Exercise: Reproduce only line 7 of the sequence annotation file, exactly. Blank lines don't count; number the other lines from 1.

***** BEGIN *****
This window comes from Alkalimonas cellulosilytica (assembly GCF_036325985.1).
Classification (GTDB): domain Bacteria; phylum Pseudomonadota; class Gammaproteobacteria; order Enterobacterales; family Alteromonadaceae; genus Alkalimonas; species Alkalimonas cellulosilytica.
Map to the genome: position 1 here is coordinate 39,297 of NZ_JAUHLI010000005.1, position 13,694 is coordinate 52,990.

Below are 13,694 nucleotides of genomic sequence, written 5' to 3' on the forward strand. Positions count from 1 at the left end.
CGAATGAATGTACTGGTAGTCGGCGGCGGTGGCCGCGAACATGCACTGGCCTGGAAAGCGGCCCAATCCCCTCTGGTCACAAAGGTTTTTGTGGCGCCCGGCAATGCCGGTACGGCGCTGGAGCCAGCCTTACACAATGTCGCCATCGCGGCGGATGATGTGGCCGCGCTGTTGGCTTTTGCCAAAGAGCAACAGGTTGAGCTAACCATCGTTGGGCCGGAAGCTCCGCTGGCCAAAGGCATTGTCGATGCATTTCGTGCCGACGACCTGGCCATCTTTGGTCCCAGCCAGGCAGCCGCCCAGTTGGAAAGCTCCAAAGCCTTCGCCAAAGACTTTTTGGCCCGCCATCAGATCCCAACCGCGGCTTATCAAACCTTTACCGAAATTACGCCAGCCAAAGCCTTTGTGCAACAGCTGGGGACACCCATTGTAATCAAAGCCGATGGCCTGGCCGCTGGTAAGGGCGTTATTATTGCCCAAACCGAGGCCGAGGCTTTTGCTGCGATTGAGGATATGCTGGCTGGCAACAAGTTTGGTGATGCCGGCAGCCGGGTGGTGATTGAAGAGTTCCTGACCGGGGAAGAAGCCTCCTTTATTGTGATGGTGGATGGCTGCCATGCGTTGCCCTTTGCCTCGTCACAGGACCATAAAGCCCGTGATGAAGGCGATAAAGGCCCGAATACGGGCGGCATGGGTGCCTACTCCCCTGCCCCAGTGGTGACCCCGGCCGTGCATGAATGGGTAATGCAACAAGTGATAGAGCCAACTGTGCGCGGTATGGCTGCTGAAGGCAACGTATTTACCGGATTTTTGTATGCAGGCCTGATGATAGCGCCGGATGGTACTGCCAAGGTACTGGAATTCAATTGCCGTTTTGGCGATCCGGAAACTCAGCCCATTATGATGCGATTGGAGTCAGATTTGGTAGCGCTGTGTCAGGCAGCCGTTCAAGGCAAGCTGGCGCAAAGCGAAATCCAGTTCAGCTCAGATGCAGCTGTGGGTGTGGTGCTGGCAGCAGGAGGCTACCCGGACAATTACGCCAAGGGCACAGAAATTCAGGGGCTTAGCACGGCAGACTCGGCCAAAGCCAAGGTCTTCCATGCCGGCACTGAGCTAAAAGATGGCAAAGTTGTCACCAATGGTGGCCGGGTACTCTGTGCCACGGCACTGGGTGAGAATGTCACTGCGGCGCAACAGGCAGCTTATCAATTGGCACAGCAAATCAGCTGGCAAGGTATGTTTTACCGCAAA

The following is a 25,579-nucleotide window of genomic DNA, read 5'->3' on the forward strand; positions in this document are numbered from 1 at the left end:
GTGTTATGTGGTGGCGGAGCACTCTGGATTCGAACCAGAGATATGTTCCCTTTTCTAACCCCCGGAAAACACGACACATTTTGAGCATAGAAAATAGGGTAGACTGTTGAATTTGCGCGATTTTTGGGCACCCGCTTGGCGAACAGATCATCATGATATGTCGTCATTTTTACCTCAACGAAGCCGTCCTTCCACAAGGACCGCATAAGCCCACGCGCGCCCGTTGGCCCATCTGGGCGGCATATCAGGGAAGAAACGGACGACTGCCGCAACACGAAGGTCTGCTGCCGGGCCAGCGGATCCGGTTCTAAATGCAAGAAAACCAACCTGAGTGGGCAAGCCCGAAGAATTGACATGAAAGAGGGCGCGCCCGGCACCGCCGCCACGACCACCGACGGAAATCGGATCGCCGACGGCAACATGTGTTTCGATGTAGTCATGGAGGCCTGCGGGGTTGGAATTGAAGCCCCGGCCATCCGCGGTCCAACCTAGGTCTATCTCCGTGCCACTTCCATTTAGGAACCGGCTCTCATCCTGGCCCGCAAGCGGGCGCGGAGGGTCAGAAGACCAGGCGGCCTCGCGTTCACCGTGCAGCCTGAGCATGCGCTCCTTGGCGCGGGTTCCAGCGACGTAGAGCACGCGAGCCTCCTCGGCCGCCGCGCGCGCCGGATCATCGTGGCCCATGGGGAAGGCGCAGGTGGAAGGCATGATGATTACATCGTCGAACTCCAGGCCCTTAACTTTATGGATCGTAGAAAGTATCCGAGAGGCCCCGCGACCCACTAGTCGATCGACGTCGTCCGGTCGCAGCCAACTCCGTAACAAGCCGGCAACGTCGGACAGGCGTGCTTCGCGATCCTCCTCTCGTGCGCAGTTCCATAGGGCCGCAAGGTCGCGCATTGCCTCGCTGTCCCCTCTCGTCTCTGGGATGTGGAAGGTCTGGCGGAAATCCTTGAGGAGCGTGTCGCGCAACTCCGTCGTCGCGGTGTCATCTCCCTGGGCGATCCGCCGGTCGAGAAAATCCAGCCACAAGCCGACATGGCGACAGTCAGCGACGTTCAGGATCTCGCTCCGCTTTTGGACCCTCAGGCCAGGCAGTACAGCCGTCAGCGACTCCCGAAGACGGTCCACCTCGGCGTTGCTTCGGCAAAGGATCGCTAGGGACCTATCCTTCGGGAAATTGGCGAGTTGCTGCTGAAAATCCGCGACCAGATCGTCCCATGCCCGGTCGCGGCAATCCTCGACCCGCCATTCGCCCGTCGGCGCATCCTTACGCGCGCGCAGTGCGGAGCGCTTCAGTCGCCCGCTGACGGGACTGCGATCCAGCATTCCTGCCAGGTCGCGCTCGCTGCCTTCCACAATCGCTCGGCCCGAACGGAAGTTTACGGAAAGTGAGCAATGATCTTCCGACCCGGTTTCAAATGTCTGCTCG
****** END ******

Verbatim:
GTGTTATGTGGTGGCGGAGCACTCTGGATTCGAACCAGAGATATGTTCCCTTTTCTAACCCCCGGAAAACACGACACATTTTGAGCATAGAAAATAGGGTAGACTGTTGAATTTGCGCGATTTTTGGGCACCCGCTTGGCGAACAGATCATCATGATATGTCGTCATTTTTACCTCAACGAAGCCGTCCTTCCACAAGGACCGCATAAGCCCACGCGCGCCCGTTGGCCCATCTGGGCGGCATATCAGGGAAGAAACGGACGACTGCCGCAACACGAAGGTCTGCTGCCGGGCCAGCGGATCCGGTTCTAAATGCAAGAAAACCAACCTGAGTGGGCAAGCCCGAAGAATTGACATGAAAGAGGGCGCGCCCGGCACCGCCGCCACGACCACCGACGGAAATCGGATCGCCGACGGCAACATGTGTTTCGATGTAGTCATGGAGGCCTGCGGGGTTGGAATTGAAGCCCCGGCCATCCGCGGTCCAACCTAGGTCTATCTCCGTGCCACTTCCATTTAGGAACCGGCTCTCATCCTGGCCCGCAAGCGGGCGCGGAGGGTCAGAAGACCAGGCGGCCTCGCGTTCACCGTGCAGCCTGAGCATGCGCTCCTTGGCGCGGGTTCCAGCGACGTAGAGCACGCGAGCCTCCTCGGCCGCCGCGCGCGCCGGATCATCGTGGCCCATGGGGAAGGCGCAGGTGGAAGGCATGATGATTACATCGTCGAACTCCAGGCCCTTAACTTTATGGATCGTAGAAAGTATCCGAGAGGCCCCGCGACCCACTAGTCGATCGACGTCGTCCGGTCGCAGCCAACTCCGTAACAAGCCGGCAACGTCGGACAGGCGTGCTTCGCGATCCTCCTCTCGTGCGCAGTTCCATAGGGCCGCAAGGTCGCGCATTGCCTCGCTGTCCCCTCTCGTCTCTGGGATGTGGAAGGTCTGGCGGAAATCCTTGAGGAGCGTGTCGCGCAACTCCGTCGTCGCGGTGTCATCTCCCTGGGCGATCCGCCGGTCGAGAAAATCCAGCCACAAGCCGACATGGCGACAGTCAGCGACGTTCAGGATCTCGCTCCGCTTTTGGACCCTCAGGCCAGGCAGTACAGCCGTCAGCGACTCCCGAAGACGGTCCACCTCGGCGTTGCTTCGGCAAAGGATCGCTAGGGACCTATCCTTCGGGAAATTGGCGAGTTGCTGCTGAAAATCCGCGACCAGATCGTCCCATGCCCGGTCGCGGCAATCCTCGACCCGCCATTCGCCCGTCGGCGCATCCTTACGCGCGCGCAGTGCGGAGCGCTTCAGTCGCCCGCTGACGGGACTGCGATCCAGCATTCCTGCCAGGTCGCGCTCGCTGCCTTCCACAATCGCTCGGCCCGAACGGAAGTTTACGGAAAGTGAGCAATGATCTTCCGACCCGGTTTCAAATGTCTGCTCG